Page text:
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Publication Number: FHWA-RD-06-138
Date: October 2006

Effects of Inlet Geometry on Hydraulic Performance of Box Culverts

CHAPTER 5. EXPERIMENTAL PROCEDURES

MINIFLUME EXPERIMENTS

A miniflume was used to conduct experiments to optimize the bevel edges of the wing walls and top edges using two-dimensional PIV. The miniflume was 2800 millimeters (mm) (109.2 inches) long and 450 mm (17.6 inches) wide (figure 27). The culvert model and bevel models (figure 28) were constructed with Plexiglas to avoid reflections. The scale of the models was 1:30. The upstream flow conditioning was achieved using filter mats and honeycomb flow straighteners. The sidewalls of the flume were made of glass, allowing excellent flow visibility. The flow discharge could be varied between 0 and 5 liters per second (L/s) (0 and 1.32 gallons per second (gal/s)). An ultrasonic distance meter measured the flow depth. An electromagnetic velocity probe measured the approach velocity.

A two-dimensional PIV system typically consists of several subsystems. In most applications, tracer particles are added to the flow. These particles are illuminated in a plane of the flow at least twice within a short time interval. The light scattered by the particles is recorded either on a single frame or on a sequence of frames. The displacement of the particle images between the light pulses is determined using cross correlation techniques. In this study, the camera, a charge coupled device (ccd) camera, used for PIV recordings, was a Roper Scientific MEGAPLUS® Model ES1.0 digital camera. The camera was a stand-alone device connected to a frame grabber card (NI PXI 1422) by a PXI computer. To generate the light sheet, a double-pulsed Solo PIV 120 laser was used. The Solo PIV 120 laser is a compact, dual laser head system designed to provide a highly stable green light source for PIV applications.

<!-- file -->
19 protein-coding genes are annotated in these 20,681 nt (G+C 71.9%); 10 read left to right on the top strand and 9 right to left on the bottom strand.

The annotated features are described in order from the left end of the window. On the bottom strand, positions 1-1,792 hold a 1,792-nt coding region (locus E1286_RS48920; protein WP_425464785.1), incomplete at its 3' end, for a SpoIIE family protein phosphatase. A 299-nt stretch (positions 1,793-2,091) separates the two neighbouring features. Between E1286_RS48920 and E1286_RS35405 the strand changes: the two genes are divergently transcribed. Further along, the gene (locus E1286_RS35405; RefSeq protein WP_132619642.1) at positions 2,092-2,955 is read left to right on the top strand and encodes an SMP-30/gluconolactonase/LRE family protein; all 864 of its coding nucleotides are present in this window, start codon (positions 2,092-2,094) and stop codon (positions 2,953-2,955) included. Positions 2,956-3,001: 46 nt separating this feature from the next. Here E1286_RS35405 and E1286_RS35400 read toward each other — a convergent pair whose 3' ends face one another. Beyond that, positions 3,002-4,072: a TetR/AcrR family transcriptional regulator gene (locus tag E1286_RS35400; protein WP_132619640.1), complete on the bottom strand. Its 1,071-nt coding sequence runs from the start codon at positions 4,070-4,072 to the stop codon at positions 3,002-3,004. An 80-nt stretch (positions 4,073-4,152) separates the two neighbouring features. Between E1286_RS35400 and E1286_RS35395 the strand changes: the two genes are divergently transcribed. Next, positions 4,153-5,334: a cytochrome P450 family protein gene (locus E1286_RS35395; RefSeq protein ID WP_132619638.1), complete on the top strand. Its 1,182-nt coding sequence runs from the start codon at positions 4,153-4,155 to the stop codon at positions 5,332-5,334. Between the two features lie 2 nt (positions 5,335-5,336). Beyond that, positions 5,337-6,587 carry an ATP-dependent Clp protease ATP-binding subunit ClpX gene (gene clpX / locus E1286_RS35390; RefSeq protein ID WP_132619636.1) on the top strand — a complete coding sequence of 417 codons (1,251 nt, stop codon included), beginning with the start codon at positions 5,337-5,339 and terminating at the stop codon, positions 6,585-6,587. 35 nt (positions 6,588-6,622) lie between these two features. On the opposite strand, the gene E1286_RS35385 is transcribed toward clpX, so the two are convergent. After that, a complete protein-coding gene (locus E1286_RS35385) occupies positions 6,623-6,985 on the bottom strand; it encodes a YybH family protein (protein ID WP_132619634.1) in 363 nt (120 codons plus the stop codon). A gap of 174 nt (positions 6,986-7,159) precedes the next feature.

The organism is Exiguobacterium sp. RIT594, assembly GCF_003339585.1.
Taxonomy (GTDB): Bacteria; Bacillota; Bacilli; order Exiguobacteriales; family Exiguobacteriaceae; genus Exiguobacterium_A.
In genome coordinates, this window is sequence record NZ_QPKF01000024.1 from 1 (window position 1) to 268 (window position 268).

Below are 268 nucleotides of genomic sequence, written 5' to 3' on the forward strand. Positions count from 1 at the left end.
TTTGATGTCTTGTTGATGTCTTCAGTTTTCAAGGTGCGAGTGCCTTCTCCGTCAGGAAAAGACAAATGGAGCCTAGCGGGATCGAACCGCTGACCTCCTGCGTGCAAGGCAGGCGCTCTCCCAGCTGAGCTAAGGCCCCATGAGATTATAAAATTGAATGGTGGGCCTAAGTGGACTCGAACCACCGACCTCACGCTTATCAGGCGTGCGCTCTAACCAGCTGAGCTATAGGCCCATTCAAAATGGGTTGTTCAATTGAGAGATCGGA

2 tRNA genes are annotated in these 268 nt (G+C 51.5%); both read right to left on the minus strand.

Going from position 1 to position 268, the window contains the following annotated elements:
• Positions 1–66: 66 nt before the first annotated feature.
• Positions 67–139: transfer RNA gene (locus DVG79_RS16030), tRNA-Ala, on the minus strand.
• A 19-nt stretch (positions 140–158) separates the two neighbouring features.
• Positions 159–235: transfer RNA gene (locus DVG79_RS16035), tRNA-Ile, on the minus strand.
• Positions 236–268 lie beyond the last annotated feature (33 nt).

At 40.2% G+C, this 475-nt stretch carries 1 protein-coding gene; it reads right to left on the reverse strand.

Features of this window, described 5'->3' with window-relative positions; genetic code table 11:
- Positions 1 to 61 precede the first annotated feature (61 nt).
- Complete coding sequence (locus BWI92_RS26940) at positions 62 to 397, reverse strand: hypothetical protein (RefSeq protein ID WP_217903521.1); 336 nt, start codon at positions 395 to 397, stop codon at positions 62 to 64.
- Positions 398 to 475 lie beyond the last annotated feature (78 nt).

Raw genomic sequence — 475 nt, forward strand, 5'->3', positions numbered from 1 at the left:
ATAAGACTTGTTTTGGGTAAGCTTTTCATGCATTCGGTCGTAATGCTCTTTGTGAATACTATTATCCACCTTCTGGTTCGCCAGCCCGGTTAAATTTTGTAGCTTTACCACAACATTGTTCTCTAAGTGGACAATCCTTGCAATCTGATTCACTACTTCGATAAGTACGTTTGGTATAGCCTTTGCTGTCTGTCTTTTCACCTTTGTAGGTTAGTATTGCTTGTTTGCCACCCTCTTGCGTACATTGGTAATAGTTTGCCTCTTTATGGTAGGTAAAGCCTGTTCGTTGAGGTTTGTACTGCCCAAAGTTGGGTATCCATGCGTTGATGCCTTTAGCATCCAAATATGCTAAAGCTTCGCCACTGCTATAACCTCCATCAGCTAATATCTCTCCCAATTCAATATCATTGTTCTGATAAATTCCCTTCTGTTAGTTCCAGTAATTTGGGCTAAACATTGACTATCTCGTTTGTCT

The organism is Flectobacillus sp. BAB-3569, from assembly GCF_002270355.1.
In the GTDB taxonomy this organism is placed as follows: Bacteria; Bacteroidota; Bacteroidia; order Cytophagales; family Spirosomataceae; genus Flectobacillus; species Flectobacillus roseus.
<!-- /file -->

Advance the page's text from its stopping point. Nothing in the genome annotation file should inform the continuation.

Figure 27. Diagram and Photo. Miniflume and PIV setup.

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Figure 28. Photos. Bevel models and PIV camera at culvert entrance.

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PIV–Post Processing

The evaluation of the two-dimensional PIV data results in instantaneous velocity vectors of the flow field. To study the contracted area in the culvert, it was useful to integrate the velocity fields resulting in stream function and potential function. The integration is based on the assumption that the integrand, which is the flow field, is two-dimensional as well as incompressible. In this case, potential theory relates the velocity field, U = (U (X,Y), V (X,Y)), to the stream function Ψ, which can be integrated over the domain (X,Y plane) as shown in figure 29. Fifty double-image frames were recorded to correlate 50 velocity flow field samples. The integration procedure for the stream functions was applied by taking the average of the velocity flow field sequence.

Seven different bevel edge conditions were tested for the miniculvert setup (figure 30). The criterion to determine the best bevel performance was the contracted distance outside the viscous boundary layer (effective flow depth at vena contracta).

Figure 29. Diagram. Integration of velocity flow field in stream functions to study culvert flow contraction.

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Figure 30. Diagrams. Tested bevel edge conditions and effective flow depth criterion.

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g.h.
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1 inch = 2.54 cm

CULVERT SETUP EXPERIMENTS